Changes to Google’s Tracking Metrics

scribendiBlog, Google, SEO

For search engine marketers like Scribendi Digital Marketing, Google’s ability to track individual users and share that information with us has been extremely helpful. With this information we are able to hyper-tailor messaging and track ROI down to the penny. But changes are on the way that could roll back some of that tracking ability.

“Why it’s such a big change. Advertisers are used to targeting via third-party cookies, which enable them to reach specific individuals. With FLoC*, individuals are put into a cohort based on their interests, adding a layer of anonymity that may help increase user privacy.

Another distinction is that the assigning of cohorts is all done within the browser, which means users’ information is kept locally. With third-party cookies, a third party may be storing user data on one of their own servers.” Source

This is an on-going roll out that we at Scribendi will be monitoring closely. As of yet, there is no clearly defined changes to Google Analytics or Google Search Console reports. We don’t see it as a big issue, as putting individuals into “cohorts,” as Google calls them, by interests and habits is still better tracking than we ever had with any other medium of advertising. The companies that will be truly effected by these changes are the ones spending billions of dollars on digital advertising a year (your Nike’s.)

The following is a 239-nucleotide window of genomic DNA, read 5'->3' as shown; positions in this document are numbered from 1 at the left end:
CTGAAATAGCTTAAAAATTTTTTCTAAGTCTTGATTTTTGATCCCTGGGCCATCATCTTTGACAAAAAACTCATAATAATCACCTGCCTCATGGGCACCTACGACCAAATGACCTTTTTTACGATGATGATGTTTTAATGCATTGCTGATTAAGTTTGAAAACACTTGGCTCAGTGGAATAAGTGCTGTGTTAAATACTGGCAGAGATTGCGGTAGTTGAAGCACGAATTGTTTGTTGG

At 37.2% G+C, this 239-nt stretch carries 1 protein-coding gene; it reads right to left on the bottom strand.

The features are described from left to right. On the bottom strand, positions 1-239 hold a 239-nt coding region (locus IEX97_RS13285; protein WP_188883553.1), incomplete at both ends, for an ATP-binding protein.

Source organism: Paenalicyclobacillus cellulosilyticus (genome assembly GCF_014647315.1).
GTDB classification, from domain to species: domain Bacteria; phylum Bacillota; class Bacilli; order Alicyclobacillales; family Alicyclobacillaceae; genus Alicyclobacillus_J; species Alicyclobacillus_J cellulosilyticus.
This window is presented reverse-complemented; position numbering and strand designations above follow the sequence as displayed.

We’ll keep you updated as Google reveals more and we’ll make sure we are tailoring our PPC advertising campaigns and analytics reports to ensure that we are monitoring ROI properly for the size of businesses with which we work. As always, with Google, the changes will start with the top spenders and over time trickle down to effect smaller and medium sized businesses.

If you have any questions or want to learn more about how analytical tracking can help you improve your digital marketing, give us a call at (339) 244-4222 or fill out our contact form.

* Federated Learning of Cohorts (FLoC) is a method for browsers to enable interest-based advertising. It works by gathering data about a user’s browsing habits and then clustering groups of users with similar interests into cohorts. The algorithm used to develop those cohorts may look at the URLs of sites that the user visited and the content of those pages, among other factors, according to the FLoC proposal on GitHub. Information about the cohort is then shared for advertising purposes. Source.